Nor is it antidemocratic to impose conditions of eligibility for public office. For instance, Article II of the Constitution puts the presidency off limits to anyone younger than 35. If we have decided that a 34-year-old is, by definition, not mature or reliable enough to hold such immense power, then surely we can decide the same about a 76-year-old who incited an insurrection in an attempt to keep that power.
So could Section 3 really be used to prevent Trump from running for or becoming president again? As a legal matter, it seems beyond doubt. The Capitol attack was an insurrection by any meaningful definition— a concerted, violent attempt to block Congress from performing its constitutionally mandated job of counting electoral votes. He engaged in that insurrection, even if he did not physically join the crowd as he promised he would. As top Democrats and Republicans in Congress said during and after his impeachment trial, the former president was practically and morally responsible for provoking the events of Jan. 6. The overwhelming evidence gathered and presented by the House’s Jan. 6 committee has only made clearer the extent of the plot by Trump and his associates to overturn the election— and how his actions and his failures to act led directly to the assault and allowed it to continue as long as it did. In the words of Representative Liz Cheney, the committee’s vice chair, Trump “summoned the mob, assembled the mob and lit the flame of this attack.”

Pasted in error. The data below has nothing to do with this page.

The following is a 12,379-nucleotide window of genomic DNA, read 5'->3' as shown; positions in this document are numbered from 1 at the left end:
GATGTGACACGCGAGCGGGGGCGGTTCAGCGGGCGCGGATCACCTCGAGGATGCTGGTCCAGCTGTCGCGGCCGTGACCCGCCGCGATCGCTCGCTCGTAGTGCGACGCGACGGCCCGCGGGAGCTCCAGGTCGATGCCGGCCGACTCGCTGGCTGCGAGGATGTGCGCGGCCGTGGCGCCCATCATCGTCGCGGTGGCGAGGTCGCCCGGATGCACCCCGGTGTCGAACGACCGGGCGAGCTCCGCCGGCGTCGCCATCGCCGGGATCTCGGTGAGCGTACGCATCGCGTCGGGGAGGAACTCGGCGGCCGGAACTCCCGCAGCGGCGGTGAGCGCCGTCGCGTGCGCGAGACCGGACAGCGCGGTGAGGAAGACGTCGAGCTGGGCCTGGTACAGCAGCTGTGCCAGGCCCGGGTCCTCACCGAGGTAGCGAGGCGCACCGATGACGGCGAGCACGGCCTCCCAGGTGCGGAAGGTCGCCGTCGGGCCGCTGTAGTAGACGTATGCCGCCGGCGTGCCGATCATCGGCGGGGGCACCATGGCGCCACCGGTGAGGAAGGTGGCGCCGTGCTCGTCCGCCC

A few legal scholars have argued that Section 3 does not apply to the presidency because it does not explicitly list that position. It is hard to square that claim with the provision’s fundamental purpose, which is to prevent insurrectionists from participating in American government. It would be bizarre in the extreme if Griffin’s behavior can disqualify him from serving as a county commissioner but not from serving as president.
It’s not the legal questions that give me pause, though; it’s the political ones.
First is the matter of how Republicans would react to Trump’s disqualification. An alarmingly large faction of the party is unwilling to accept the legitimacy of an election that its candidate didn’t win. Imagine the reaction if their standard-bearer were kept off the ballot altogether. They would thunder about a “rigged election”— and unlike all the times Trump has baselessly invoked that phrase, it would carry a measure of truth. Combine this with the increasingly violent rhetoric coming from right-wing media figures and politicians, including top Republicans, and you have the recipe for something far worse than Jan. 6. On the other hand, if partisan outrage were a barrier to invoking the law, many laws would be dead letters.
The more serious problem with Section 3 is that it is easy to see how it could morph into a caricature of what it is trying to prevent. Keeping specific candidates off the ballot is a classic move of autocrats, from Nicolas Maduro in Venezuela to Aleksandr Lukashenko in Belarus to Vladimir Putin. It sends the message that voters cannot be trusted to choose their leaders wisely— if at all. And didn’t we just witness Americans around the country using their voting power to repudiate Trump’s Big Lie and reject the most dangerous election deniers? Shouldn’t we let elections take their course and give the people the chance to (again) reject Trump at the ballot box?